Reusable carousel slider component using the revealing module pattern

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I want to understand better how to make re-usable components that I can create multiple instances of, and I think the revealing module pattern comes handy, however, I’m not sure I’m implementing it right.

The code below receives a string that represents a single pre-existing DOM element (with certain specific structure) into which I initialize the animation and create a navigation panel to manually select the next slide, live working code can be seen here.

Am I making a good use of the pattern and the closure inside the module?

var Slider = function(opt){
        var slider = {}; // i'm using this object to add variables from the functions below and make them available to the other functions
        var currentSlide = 0;
        var nextSlide = 1;
        var sliderInterval;

        var _init = function(options){
            //recieve options, we need the -el- attribute
            slider.el = $(options.el); 
            slider.items = slider.el.find("[class^='main-header']");
            slider.sliderLength = slider.items.length;
            slider.offset = slider.el.children().length - slider.sliderLength;


        var createNavigation = function(){
            //create the -buttons- to navigate between slides
            var ulSlider = slider.el.find('.slider-nav'); //position this where you want your navigation buttons to be
            var newLI = '<li></li>';
            var newLIActive = '<li class= "active-button"></li>';
            for (var i = 0; i< slider.sliderLength ; i++){
                if (i === 0){

        var addEventListeners = function(){
            // add event binders to the dynamically added li elements
            slider.el.find('.slider-nav').on('click', 'li', function() {
                //set this -> this will be the  to be the next slide, stop the function interval and start it again 
                nextSlide = $(this).index();

        var setSliderInterval = function(){
            sliderInterval = setInterval(startSlider, 4000);

        var startSlider = function(){
            var mainDivs = slider.items;
            var ulSlider = slider.el.find('.slider-nav');
            //which slide comes next?
            if(nextSlide >= slider.sliderLength){
                nextSlide = 0;
                currentSlide = slider.sliderLength -1;

            //animations using the eq selector
            //we first add the animation class, and then remove the previous one we don't want
            //toggle class, it results in an unwanted behaviour








            //find offset of child elements to use their index to match the current slide with the selected button
            ulSlider.children().eq(mainDivs.eq(nextSlide).index() - slider.offset).addClass("active-button");

            //update variables
            currentSlide = nextSlide;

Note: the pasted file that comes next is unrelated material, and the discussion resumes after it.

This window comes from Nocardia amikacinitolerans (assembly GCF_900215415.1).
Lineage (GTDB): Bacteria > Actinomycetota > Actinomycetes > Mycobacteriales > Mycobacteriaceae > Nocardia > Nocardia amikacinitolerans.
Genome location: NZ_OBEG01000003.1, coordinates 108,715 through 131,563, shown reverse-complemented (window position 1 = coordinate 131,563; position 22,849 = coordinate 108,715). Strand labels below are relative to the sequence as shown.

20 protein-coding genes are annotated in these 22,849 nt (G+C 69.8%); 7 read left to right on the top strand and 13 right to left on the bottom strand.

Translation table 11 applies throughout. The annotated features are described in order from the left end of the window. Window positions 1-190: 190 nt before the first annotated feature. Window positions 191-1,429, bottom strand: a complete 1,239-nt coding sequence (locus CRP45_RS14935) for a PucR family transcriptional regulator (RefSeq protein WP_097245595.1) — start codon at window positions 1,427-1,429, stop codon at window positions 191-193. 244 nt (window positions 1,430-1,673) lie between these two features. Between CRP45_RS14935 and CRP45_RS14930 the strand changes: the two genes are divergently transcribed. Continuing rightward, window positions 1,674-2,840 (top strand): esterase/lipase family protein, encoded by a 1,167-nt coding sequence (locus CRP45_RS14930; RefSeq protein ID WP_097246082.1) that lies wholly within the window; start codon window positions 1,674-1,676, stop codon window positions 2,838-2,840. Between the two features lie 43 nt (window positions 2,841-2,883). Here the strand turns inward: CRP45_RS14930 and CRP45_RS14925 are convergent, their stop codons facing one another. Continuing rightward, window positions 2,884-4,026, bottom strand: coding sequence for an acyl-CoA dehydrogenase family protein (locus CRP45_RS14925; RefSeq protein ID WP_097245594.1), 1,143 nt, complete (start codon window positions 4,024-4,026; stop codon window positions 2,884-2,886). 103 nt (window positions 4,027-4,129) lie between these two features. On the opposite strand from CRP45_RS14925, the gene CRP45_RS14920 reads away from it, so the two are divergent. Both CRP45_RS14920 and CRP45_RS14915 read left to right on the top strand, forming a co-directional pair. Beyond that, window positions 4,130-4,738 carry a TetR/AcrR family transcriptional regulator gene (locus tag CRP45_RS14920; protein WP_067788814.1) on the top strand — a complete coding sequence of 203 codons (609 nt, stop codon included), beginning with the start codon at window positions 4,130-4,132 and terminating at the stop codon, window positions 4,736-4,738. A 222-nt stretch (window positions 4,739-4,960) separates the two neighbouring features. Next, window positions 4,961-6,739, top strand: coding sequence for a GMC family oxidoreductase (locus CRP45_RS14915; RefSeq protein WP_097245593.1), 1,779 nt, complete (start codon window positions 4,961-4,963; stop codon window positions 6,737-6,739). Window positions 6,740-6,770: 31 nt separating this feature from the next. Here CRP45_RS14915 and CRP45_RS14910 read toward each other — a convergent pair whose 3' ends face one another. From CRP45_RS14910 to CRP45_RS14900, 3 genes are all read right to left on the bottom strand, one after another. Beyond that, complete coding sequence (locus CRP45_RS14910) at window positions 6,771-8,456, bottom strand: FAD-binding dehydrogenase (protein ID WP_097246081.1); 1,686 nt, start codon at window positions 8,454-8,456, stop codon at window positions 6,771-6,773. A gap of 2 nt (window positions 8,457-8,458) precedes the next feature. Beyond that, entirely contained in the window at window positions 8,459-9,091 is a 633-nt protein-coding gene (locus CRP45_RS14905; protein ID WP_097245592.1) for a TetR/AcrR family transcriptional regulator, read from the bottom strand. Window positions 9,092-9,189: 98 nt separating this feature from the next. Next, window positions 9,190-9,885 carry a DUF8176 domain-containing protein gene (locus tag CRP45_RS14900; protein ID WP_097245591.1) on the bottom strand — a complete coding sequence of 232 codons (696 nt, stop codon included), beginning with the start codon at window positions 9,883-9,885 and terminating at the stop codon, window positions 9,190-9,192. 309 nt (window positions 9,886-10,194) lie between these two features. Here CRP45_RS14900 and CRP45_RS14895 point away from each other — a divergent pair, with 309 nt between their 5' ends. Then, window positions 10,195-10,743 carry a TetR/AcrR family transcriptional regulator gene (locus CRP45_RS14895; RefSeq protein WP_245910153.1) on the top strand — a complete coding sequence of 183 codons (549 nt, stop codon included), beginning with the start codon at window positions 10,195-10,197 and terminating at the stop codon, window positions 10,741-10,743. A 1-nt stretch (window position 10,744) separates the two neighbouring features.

nextSlide += 1;

        return {
            init: _init // reveal only the init function

    var headerSlider = new Slider();
    headerSlider.init({el: '#slider'});


From the demo page, I have to say, it looks very nice. I am very curious why you do not use the constructor to call init that seems a bit verbose for any user, neither does it look very good to use new Slider() as it is not a constructor in the strict sense, you don’t even need it.

For a detailed description, please find it on MDN, where this explanation is of importance to you. If you return anything else but undefined, you will not receive a new Slider object, but just the returned object.

The object returned by the constructor function becomes the result of the whole new expression. If the constructor function doesn’t explicitly return an object, the object created in step 1 is used instead. (Normally constructors don’t return a value, but they can choose to do so if they want to override the normal object creation process.)

So, I honestly don’t see the need to use a constructor and then having to call the init function, it seems very illogical to me.

Another thing that was not apparent to me, was that you are in need of jQuery, it is not mentioned anywhere explicitly, but you seem to refer to the $ inside the code. If I am not mistaking, jQuery prefers an IIFE to set up their plugin system.

It has the advantage that you can explicitly require jquery to be available, and it would be apparent through any use of your plugin itself, looking a bit like this:

(function($) {
  $.fn.slider = function( options ) {
    // manipulate the data

more about plugin creation for jQuery can be learned here

Currently, I believe your method takes a bit to much control, and as a user of the slider function, I cannot really do a lot. I can only start the slider, I do not have any actions available to me where I could stop the slider (eg: onmouseover) or decide how fast it should slide, and though you offer the opt it is completely unused at the moment.

There is also no way to interact with the slider from a different place in your code, to for example show a specific slide on the click of a button. So I think your plugin is to much in control.

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